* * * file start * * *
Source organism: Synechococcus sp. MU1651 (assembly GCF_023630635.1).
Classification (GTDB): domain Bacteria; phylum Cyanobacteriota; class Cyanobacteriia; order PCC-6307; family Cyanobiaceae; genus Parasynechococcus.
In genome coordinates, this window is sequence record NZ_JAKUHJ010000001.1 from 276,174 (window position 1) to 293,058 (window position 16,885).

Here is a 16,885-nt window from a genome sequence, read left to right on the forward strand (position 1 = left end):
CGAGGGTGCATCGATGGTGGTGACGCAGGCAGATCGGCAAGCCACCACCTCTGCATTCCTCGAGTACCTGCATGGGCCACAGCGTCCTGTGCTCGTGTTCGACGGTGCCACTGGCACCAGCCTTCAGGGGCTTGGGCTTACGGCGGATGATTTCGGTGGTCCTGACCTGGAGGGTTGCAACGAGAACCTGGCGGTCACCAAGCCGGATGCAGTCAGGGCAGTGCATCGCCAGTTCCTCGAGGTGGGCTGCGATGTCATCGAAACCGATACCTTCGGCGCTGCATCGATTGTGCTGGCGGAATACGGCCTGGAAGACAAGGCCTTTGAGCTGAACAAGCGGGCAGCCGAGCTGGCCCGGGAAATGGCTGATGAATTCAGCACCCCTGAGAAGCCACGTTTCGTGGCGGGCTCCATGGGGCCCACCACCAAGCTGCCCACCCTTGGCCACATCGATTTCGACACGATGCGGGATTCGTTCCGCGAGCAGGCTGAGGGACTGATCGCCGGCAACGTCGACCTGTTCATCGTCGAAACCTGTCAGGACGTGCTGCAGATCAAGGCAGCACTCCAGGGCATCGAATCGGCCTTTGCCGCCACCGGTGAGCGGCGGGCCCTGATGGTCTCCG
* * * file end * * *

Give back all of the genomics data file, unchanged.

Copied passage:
Source organism: Synechococcus sp. MU1651 (assembly GCF_023630635.1).
Classification (GTDB): domain Bacteria; phylum Cyanobacteriota; class Cyanobacteriia; order PCC-6307; family Cyanobiaceae; genus Parasynechococcus.
In genome coordinates, this window is sequence record NZ_JAKUHJ010000001.1 from 276,174 (window position 1) to 293,058 (window position 16,885).

Here is a 16,885-nt window from a genome sequence, read left to right on the forward strand (position 1 = left end):
CGAGGGTGCATCGATGGTGGTGACGCAGGCAGATCGGCAAGCCACCACCTCTGCATTCCTCGAGTACCTGCATGGGCCACAGCGTCCTGTGCTCGTGTTCGACGGTGCCACTGGCACCAGCCTTCAGGGGCTTGGGCTTACGGCGGATGATTTCGGTGGTCCTGACCTGGAGGGTTGCAACGAGAACCTGGCGGTCACCAAGCCGGATGCAGTCAGGGCAGTGCATCGCCAGTTCCTCGAGGTGGGCTGCGATGTCATCGAAACCGATACCTTCGGCGCTGCATCGATTGTGCTGGCGGAATACGGCCTGGAAGACAAGGCCTTTGAGCTGAACAAGCGGGCAGCCGAGCTGGCCCGGGAAATGGCTGATGAATTCAGCACCCCTGAGAAGCCACGTTTCGTGGCGGGCTCCATGGGGCCCACCACCAAGCTGCCCACCCTTGGCCACATCGATTTCGACACGATGCGGGATTCGTTCCGCGAGCAGGCTGAGGGACTGATCGCCGGCAACGTCGACCTGTTCATCGTCGAAACCTGTCAGGACGTGCTGCAGATCAAGGCAGCACTCCAGGGCATCGAATCGGCCTTTGCCGCCACCGGTGAGCGGCGGGCCCTGATGGTCTCCG